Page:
Doonholm Nursery Tel: 0861 244 837 www.doonholm.com

ABOUT OUTLINE LANDSCAPE ARCHITECTS Outline Landscape Architects was founded in 2009 and Kathrin Hammel-Louw is principal landscape architect. Outline Landscape Architects offers a professional landscape architectural service across South Africa. It prides itself on an innovative design approach, utilising the latest technologies and studying current trends to create attractive, functional and healthy outdoor spaces. The company strives to design the landscape in an integrated approach to the building and to function as a natural, independent entity with a soft imprint on any given site, while utilising resources effectively, efficiently and sustainably. outlinela.co.za



PROJECT DETAILS Mauritius resort town PROJECT VALUE USD160 million PROJECT SIZE 22 hectares PROJECT TIME 2011 to May 2014

OUT OF THE BLUE Planning Partners International was a major player in transforming a rugged slice of coast on the island of Mauritius into an elegant, luxurious resort town



lanning Partners International was appointed by client BlueLife, a subsidiary of Mauritian multinational company GML, to undertake full landscape architectural services on a massive project – creating a new resort on the north-east coast of Mauritius. The brief was to create a ‘resort town’ on the shores of the Indian Ocean that would be attractive to native Mauritians and international visitors alike. As well as residential properties, the town had to have a traditional marketplace as well as hospitality, leisure and commercial units positioned to encourage the resort town’s growth and encompass the needs of residents and tourists alike. The aim was to make Azuri, as the resort was named, not only a vacational development but a vibrant and evolving community of year-round residents and seasonal guests. Azuri, set on a beautiful 22 hectare site with beach, river and stunning lagoon, was hailed as a new step in tailored mixed development. Conventional development models in Mauritius had led to a sprawling mess of hotels and gated communities. To combat this, the government of Mauritius collaborated with the country’s Board of Investment to introduce an Integrated Resort Schemes (IRS) initiative. IRS developments typically consist of hotels, Pro Landscaper Africa / November/December 2015 27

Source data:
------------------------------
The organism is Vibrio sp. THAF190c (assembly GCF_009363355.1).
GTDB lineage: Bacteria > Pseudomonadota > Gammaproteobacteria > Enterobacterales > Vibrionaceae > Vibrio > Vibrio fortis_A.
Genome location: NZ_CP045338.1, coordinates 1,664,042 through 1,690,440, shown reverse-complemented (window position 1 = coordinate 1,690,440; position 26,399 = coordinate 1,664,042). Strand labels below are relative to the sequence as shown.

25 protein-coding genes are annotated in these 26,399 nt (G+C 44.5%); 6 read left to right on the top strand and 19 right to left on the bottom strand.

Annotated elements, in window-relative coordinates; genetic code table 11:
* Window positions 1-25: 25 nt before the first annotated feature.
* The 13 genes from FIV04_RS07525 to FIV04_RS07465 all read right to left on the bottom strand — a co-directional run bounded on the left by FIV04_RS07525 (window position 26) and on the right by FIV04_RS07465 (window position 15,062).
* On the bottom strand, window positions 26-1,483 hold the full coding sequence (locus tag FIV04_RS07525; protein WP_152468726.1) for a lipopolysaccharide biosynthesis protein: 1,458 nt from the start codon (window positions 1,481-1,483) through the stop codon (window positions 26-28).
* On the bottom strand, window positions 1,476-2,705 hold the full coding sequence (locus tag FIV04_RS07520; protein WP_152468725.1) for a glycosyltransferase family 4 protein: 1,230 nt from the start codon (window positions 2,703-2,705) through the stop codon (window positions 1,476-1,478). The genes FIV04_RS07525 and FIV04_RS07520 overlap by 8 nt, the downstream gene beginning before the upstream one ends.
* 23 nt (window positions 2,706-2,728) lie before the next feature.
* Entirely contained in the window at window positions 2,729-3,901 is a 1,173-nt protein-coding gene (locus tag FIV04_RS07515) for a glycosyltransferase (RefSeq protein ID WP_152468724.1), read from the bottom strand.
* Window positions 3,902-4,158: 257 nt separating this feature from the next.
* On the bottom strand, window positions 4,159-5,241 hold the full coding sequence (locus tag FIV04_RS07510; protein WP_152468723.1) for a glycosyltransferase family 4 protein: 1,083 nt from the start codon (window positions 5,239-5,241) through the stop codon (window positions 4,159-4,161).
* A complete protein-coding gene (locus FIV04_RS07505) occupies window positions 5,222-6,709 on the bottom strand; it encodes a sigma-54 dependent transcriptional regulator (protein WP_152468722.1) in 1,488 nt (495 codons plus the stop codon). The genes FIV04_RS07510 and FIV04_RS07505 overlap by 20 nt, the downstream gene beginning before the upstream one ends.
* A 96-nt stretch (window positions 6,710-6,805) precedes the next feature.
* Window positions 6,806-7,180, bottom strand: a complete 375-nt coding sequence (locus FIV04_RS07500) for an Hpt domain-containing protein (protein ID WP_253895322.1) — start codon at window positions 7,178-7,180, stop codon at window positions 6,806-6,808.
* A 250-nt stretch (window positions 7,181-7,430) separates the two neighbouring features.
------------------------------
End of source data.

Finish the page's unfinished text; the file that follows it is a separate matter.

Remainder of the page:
WINNER ILASA Merit Award of Excellence

ILASA Awards 2015

upmarket residential homes, sporting facilities such as golf courses, nature and heritage reserves, and parks within a gated community. IRS was encouraged as part of a government strategy to diversify the economic base of Mauritius from sugar cane to diversified tourism and the international property market. At first, IRS was highly successful but when the recession hit, it became clear other development models might be more resilient. The original concept of Azuri Resort Town was an unusual blend of IRS and local mixed development by privately owned companies. Azuri’s topography determined the layout, with lagoons, conservation of indigenous vegetation, the river, and dominance of the barachois (coastal lagoons or ‘sea dams’) to be taken into account. The majority of the site had traditionally been cultivated for sugar cane and the poor natural beach at the river mouth had deteriorated due to silt contamination and the creep of agriculture. However, the site could be used to take advantage of seaward slopes and excellent ocean views. A broad plan was prepared for the site, based on concepts by UK-based Leonard Design Architects, with a team taking the


Pro Landscaper Africa / October 2015

scheme forward, including Planning Partners International. The full Azuri project will ultimately consist of several phases and, to date, Phase 1 has been completed including a hotel, spa, commercial units and eight residential apartment blocks, while the first apartment building of Phase 2 is now under way. The Phase 1 master plan integrated private and public amenities, with commercial buildings creating and defining a publicly accessible beach front. A hotel acts as a recreational service centre for the resort, and apartment blocks of varying character and scale create a mixed neighbourhood of local and international residents. With a strong landscape framework, the development enjoys enhanced features such as an ‘artificial beach’ and an urban tropical forest. Time will show the benefit of such extensive plantings, not only for their scenic and ecological value but for the benefit of the local microclimate. While the tropical island climate is a novelty for tourists, permanent residents require shade from the midday sun and shelter from the south-easterly trade winds. Future phases of development and landscaping will continue to further diversify the